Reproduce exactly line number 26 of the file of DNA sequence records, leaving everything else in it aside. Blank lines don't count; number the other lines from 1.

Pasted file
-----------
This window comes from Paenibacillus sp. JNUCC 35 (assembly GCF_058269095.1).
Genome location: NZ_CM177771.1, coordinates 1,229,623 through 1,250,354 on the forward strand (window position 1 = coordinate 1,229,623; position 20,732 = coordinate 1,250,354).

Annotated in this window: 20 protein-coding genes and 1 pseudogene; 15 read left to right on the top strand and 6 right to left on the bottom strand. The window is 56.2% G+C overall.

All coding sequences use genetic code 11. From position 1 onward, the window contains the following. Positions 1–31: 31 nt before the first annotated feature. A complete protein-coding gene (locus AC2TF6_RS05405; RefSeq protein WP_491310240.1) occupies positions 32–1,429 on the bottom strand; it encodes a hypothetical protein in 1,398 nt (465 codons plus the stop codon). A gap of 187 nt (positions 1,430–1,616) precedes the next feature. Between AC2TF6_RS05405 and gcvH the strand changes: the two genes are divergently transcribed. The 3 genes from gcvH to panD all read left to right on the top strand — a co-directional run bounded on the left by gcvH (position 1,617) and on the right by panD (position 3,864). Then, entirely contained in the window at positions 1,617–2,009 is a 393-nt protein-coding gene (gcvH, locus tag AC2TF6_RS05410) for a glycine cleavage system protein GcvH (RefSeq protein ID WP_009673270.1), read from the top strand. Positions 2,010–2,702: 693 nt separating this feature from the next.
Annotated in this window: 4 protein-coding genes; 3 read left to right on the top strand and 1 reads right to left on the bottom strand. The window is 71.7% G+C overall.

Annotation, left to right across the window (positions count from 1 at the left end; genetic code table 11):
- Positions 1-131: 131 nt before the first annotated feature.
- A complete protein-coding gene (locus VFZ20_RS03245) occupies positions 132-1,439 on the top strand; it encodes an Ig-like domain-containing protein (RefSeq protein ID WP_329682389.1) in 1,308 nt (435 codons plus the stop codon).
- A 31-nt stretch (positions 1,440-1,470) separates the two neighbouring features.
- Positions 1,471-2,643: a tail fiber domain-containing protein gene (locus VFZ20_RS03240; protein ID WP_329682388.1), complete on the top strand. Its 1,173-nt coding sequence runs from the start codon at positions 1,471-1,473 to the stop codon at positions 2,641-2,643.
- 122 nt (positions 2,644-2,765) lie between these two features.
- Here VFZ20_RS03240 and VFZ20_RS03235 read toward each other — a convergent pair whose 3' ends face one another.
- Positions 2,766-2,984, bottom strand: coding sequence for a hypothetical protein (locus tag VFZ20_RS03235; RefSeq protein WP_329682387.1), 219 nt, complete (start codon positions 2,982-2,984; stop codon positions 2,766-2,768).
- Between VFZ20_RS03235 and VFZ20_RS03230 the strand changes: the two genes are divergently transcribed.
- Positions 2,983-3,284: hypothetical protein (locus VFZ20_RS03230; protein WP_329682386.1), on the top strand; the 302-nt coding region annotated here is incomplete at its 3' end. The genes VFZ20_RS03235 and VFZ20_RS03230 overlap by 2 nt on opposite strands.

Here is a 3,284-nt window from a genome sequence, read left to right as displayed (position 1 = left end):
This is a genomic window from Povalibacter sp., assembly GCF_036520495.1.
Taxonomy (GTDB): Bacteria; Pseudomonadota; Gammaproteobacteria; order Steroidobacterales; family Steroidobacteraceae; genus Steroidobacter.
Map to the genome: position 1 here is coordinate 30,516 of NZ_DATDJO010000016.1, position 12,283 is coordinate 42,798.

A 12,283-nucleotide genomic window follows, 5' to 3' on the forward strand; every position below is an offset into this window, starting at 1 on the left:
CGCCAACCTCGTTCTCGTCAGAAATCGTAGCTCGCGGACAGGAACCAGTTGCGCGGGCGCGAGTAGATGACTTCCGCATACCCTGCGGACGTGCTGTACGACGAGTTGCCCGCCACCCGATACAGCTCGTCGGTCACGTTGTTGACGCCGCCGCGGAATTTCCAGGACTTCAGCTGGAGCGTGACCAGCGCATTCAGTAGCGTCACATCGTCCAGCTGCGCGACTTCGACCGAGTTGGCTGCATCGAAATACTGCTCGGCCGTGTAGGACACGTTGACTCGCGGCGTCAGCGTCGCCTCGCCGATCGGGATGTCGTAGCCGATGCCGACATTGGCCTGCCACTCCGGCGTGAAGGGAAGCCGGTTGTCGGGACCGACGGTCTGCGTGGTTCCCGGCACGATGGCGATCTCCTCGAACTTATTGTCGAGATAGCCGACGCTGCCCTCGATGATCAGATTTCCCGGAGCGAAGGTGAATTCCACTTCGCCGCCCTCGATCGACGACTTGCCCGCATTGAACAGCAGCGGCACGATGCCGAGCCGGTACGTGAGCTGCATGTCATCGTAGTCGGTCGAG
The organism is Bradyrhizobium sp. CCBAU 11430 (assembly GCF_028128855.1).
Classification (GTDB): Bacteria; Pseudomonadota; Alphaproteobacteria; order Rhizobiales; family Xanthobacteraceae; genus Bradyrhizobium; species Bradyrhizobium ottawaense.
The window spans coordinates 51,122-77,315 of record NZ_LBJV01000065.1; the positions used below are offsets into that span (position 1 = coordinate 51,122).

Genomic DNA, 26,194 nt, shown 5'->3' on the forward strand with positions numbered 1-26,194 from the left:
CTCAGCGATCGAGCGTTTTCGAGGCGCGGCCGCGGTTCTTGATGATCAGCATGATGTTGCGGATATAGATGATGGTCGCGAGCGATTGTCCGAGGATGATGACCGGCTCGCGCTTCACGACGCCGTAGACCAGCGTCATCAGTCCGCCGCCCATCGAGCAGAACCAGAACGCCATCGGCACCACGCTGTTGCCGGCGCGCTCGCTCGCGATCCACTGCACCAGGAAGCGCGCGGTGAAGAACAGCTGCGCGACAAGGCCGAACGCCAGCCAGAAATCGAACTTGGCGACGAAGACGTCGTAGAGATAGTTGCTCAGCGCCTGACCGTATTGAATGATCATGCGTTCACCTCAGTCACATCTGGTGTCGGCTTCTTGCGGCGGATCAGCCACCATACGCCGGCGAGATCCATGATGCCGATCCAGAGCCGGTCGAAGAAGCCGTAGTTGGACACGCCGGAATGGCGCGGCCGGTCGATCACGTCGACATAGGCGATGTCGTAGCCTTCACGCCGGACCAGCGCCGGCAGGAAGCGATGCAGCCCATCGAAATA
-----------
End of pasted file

CTCAGCGATCGAGCGTTTTCGAGGCGCGGCCGCGGTTCTTGATGATCAGCATGATGTTGCGGATATAGATGATGGTCGCGAGCGATTGTCCGAGGATGATGACCGGCTCGCGCTTCACGACGCCGTAGACCAGCGTCATCAGTCCGCCGCCCATCGAGCAGAACCAGAACGCCATCGGCACCACGCTGTTGCCGGCGCGCTCGCTCGCGATCCACTGCACCAGGAAGCGCGCGGTGAAGAACAGCTGCGCGACAAGGCCGAACGCCAGCCAGAAATCGAACTTGGCGACGAAGACGTCGTAGAGATAGTTGCTCAGCGCCTGACCGTATTGAATGATCATGCGTTCACCTCAGTCACATCTGGTGTCGGCTTCTTGCGGCGGATCAGCCACCATACGCCGGCGAGATCCATGATGCCGATCCAGAGCCGGTCGAAGAAGCCGTAGTTGGACACGCCGGAATGGCGCGGCCGGTCGATCACGTCGACATAGGCGATGTCGTAGCCTTCACGCCGGACCAGCGCCGGCAGGAAGCGATGCAGCCCATCGAAATA